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Solar charger for 2S LiPo. Protection circuit?

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ppTRN:
Hi everyone,
I am designing a circuit that needs to be supplied with 6V, so I am going for a dual LiPo cell (7.4V) and a buck converter using MC33063.
I would like for the batteires to be charger using a small solar panel, but I am struggling finding an adaguate protection circuit.

You can find attached the schematic that I intend to follow and I have a few questions.

1. Should I use a linear regulator? I ask this because I do not know how the buck will behave in absence of drained current when the battery is charged. Maybe I use it anyway with a resistor that drains a few mA? This should not be a problem since it does not waste battery but only solar power.

2. Is applying 7.4V directly to the battery the correct way of charging it?

3. The solar panel will output a current not greater than 500mA. Will the battery drain so much current that will cause a massive voltage drop on the panel? (I actually took a look to the typical V-A curves of a solar panel and the voltage is pretty stable up until the MPPT point)

4. I would love a protection IC just like DW01A, but for two cells. I found a solution online that uses one DW01A for each cell, but I do not really trust it.

5. Nothing bad should happend when the voltage delivered by the solar panel is below 8V, or low enough not to allow the regulator to properly wors, right? I also placed a diode to avoid any chance of current flowing from the batteries to the regulator (I will take into account its voltage drop when designing the regulator output voltage).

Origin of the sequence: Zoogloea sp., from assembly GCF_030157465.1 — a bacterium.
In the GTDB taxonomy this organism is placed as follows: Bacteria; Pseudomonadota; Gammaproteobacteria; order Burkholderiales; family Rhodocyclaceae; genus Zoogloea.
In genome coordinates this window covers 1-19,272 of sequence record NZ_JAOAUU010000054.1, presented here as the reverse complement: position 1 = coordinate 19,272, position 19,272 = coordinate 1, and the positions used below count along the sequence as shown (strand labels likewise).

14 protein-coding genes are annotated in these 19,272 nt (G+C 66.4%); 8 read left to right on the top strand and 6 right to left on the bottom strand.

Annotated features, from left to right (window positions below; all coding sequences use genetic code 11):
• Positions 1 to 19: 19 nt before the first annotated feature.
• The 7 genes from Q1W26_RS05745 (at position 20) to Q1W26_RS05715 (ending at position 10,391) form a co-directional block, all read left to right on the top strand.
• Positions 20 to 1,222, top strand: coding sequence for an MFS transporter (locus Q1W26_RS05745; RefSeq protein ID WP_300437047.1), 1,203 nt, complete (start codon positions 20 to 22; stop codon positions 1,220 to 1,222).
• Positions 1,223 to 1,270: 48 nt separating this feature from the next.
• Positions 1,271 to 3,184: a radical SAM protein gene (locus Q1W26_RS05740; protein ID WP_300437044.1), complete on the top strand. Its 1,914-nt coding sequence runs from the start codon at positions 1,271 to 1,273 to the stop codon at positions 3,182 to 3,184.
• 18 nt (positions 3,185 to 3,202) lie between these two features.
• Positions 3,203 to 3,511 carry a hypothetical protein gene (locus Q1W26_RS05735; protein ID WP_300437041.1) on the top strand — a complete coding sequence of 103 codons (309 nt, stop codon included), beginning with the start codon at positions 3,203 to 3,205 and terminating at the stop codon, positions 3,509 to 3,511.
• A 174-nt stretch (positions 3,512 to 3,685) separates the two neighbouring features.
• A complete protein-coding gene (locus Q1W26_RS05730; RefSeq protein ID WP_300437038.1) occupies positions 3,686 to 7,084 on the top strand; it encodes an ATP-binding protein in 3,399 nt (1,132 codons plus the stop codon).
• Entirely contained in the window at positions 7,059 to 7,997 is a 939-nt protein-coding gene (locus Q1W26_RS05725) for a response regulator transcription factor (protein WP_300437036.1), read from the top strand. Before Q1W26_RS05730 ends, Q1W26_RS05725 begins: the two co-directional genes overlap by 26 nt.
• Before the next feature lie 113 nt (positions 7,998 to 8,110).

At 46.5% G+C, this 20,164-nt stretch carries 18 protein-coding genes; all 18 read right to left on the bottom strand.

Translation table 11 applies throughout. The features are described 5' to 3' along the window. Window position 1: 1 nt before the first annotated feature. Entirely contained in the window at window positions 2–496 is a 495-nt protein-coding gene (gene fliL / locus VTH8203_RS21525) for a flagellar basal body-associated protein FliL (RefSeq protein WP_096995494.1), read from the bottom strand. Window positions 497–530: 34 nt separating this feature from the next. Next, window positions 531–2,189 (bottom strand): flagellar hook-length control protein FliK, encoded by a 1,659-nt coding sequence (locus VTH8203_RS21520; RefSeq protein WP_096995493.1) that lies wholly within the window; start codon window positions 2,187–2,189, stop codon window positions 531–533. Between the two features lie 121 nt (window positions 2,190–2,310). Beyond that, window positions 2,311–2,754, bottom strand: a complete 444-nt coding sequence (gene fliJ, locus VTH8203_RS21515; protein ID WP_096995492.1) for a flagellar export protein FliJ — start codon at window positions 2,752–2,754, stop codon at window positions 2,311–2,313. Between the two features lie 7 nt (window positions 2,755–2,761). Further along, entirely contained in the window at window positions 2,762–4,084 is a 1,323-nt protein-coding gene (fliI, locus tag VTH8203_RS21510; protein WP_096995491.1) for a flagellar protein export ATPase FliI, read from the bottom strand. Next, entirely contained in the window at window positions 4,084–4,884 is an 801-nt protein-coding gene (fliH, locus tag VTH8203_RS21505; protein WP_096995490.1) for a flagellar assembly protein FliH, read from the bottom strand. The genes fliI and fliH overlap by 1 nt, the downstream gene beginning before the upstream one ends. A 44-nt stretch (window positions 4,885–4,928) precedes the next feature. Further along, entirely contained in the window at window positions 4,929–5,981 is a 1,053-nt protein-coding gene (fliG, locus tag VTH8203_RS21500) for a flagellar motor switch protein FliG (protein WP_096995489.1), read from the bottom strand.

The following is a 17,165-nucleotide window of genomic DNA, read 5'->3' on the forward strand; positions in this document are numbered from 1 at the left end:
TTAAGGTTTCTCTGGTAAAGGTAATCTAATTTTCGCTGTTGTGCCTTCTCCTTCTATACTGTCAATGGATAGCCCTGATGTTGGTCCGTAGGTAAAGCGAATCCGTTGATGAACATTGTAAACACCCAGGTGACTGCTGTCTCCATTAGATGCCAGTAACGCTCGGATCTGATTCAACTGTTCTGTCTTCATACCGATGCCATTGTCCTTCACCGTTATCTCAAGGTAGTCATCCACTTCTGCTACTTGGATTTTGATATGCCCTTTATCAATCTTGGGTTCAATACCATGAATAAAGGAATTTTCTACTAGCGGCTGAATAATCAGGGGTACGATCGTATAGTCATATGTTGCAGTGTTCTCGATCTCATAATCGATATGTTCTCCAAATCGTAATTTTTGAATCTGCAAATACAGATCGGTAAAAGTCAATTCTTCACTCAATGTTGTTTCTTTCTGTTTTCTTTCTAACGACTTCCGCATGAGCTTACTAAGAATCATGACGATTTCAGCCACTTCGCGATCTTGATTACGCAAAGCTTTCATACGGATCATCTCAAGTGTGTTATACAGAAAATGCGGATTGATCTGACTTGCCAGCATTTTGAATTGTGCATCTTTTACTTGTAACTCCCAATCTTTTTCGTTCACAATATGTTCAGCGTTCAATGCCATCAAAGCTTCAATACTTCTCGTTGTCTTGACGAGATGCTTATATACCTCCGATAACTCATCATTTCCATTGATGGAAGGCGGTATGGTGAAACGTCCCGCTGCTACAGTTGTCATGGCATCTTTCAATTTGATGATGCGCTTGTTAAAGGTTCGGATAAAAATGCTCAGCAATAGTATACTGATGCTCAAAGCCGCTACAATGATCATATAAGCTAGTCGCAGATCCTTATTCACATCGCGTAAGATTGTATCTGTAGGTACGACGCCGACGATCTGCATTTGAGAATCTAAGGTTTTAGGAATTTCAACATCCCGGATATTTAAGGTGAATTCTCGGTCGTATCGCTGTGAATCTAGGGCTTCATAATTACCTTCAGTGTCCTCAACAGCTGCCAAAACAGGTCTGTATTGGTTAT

6. Is this whole solution to trow away because I am not taking into account cell unbalancement? I would buy a pre made 2 cell lipo, not connecting two in series myself.

this is my first time dealing with batteries, I did my reaserches but if you have any suggestions please feel free to share.

thank you very much!

tunk:
The 7.4V is the nominal voltage.
Fully charged they are 8.4-8.7V (see cell specs).
Fully discharged they are ~6.0V.

Edit: For a typical discharge behaviour, see e.g.:
https://lygte-info.dk/review/batteries2012/Molicel%20INR18650-P28A%202800mAh%20%28Gray%29%20UK.html

SiliconWizard:

--- Quote from: ppTRN on February 25, 2024, 05:58:28 pm ---2. Is applying 7.4V directly to the battery the correct way of charging it?

--- End quote ---

No. At least not until it has already reached close to this voltage.

Peabody:
You should use a proper charging IC that will go through the constant current, constant voltage, algorithm, and then terminate charging when the batteries are fully charged.  The TP5100 will do that for either 1S or 2S, but doesn't do balancing, and the TP5100 modules I've seen don't have any protection.  Anyway, I don't know what protection you would use for 2S.

An alternative might be to use a single battery, or two in parallel, with a regular TP4056/DW01 module, then add an MT3608 boost converter to get the 6V.

How much current will your circuit draw?  Will it sleep from time to time at much lower current?

Using a linear charger like the TP4056, the panel will provide as much current as it can at just above the battery voltage.  The charger won't draw the panel voltage below the battery voltage.  It can only draw current to charge the battery when the panel voltage is above the battery voltage.

The panel should probably be a 5V panel.  Maybe 6V.  But not higher.  With a linear charger, higher voltage just dissipates more heat when the sun is bright.  Actually, opinions vary on this.

sleemanj:
I would go the boost route with parallel cells, it's a lot simpler, you can just grab a protected TP4056 board, and a suitable boost converter, and that's it.

If you go series, then you'll need two protection circuits one for each cell, and either a specific 2S charger, or a CC/CV supply configured appropriatly for the charge requirements, and then add your own buck converter...


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